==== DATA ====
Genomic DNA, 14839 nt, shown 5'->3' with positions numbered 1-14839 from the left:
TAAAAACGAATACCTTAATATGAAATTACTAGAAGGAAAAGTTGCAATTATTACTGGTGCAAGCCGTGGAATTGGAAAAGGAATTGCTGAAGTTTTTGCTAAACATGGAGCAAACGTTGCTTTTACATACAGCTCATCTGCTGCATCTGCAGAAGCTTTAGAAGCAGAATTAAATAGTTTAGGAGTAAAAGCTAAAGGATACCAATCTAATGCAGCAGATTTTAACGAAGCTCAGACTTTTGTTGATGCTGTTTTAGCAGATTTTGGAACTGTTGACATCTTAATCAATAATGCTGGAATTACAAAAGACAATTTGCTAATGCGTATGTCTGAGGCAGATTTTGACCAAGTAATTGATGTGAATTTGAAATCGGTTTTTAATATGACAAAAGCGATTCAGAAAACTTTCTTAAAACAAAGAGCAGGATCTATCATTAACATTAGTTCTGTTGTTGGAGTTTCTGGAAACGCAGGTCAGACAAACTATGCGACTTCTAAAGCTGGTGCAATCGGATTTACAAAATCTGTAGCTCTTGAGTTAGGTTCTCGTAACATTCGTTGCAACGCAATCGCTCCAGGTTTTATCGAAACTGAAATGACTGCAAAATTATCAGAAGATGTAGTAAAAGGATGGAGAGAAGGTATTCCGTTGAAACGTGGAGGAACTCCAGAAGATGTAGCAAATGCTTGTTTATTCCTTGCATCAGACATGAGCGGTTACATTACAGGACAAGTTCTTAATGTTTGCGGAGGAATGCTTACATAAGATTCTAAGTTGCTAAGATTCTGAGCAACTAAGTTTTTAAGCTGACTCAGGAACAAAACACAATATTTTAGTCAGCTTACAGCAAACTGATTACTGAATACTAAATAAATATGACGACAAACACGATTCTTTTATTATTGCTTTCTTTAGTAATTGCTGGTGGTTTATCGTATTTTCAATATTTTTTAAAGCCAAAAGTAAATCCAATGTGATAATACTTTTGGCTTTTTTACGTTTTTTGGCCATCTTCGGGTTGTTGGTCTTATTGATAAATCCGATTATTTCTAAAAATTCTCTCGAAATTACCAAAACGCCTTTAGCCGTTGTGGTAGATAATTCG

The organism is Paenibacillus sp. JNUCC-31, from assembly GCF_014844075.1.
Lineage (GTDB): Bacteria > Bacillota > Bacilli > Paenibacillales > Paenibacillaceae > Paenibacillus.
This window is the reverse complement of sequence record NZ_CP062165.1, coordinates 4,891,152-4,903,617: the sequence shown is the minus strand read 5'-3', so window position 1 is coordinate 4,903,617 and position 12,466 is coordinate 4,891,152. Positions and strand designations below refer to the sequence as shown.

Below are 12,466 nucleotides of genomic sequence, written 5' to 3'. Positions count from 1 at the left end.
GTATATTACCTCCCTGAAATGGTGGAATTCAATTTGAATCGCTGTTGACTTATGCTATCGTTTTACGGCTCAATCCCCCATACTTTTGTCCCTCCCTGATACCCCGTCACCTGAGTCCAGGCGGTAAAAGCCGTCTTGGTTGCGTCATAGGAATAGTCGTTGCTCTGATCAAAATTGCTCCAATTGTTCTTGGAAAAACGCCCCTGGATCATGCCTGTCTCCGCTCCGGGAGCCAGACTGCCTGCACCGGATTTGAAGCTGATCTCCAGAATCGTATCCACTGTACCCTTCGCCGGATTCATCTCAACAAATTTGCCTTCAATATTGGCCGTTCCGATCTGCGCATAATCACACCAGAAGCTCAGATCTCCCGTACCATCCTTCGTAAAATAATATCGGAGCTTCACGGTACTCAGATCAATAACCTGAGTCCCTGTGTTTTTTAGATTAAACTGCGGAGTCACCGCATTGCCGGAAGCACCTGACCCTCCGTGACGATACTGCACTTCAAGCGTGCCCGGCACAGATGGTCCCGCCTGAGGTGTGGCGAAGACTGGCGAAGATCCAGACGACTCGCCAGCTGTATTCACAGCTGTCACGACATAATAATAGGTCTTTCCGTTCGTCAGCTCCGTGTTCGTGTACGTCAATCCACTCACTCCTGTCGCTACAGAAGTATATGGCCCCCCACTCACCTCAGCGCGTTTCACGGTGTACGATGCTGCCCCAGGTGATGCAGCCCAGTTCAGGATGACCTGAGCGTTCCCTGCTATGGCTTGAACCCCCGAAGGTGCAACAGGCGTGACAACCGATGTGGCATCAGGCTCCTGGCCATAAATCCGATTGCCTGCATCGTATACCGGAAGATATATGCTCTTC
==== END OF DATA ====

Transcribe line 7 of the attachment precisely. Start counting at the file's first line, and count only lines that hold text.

GTATATTACCTCCCTGAAATGGTGGAATTCAATTTGAATCGCTGTTGACTTATGCTATCGTTTTACGGCTCAATCCCCCATACTTTTGTCCCTCCCTGATACCCCGTCACCTGAGTCCAGGCGGTAAAAGCCGTCTTGGTTGCGTCATAGGAATAGTCGTTGCTCTGATCAAAATTGCTCCAATTGTTCTTGGAAAAACGCCCCTGGATCATGCCTGTCTCCGCTCCGGGAGCCAGACTGCCTGCACCGGATTTGAAGCTGATCTCCAGAATCGTATCCACTGTACCCTTCGCCGGATTCATCTCAACAAATTTGCCTTCAATATTGGCCGTTCCGATCTGCGCATAATCACACCAGAAGCTCAGATCTCCCGTACCATCCTTCGTAAAATAATATCGGAGCTTCACGGTACTCAGATCAATAACCTGAGTCCCTGTGTTTTTTAGATTAAACTGCGGAGTCACCGCATTGCCGGAAGCACCTGACCCTCCGTGACGATACTGCACTTCAAGCGTGCCCGGCACAGATGGTCCCGCCTGAGGTGTGGCGAAGACTGGCGAAGATCCAGACGACTCGCCAGCTGTATTCACAGCTGTCACGACATAATAATAGGTCTTTCCGTTCGTCAGCTCCGTGTTCGTGTACGTCAATCCACTCACTCCTGTCGCTACAGAAGTATATGGCCCCCCACTCACCTCAGCGCGTTTCACGGTGTACGATGCTGCCCCAGGTGATGCAGCCCAGTTCAGGATGACCTGAGCGTTCCCTGCTATGGCTTGAACCCCCGAAGGTGCAACAGGCGTGACAACCGATGTGGCATCAGGCTCCTGGCCATAAATCCGATTGCCTGCATCGTATACCGGAAGATATATGCTCTTC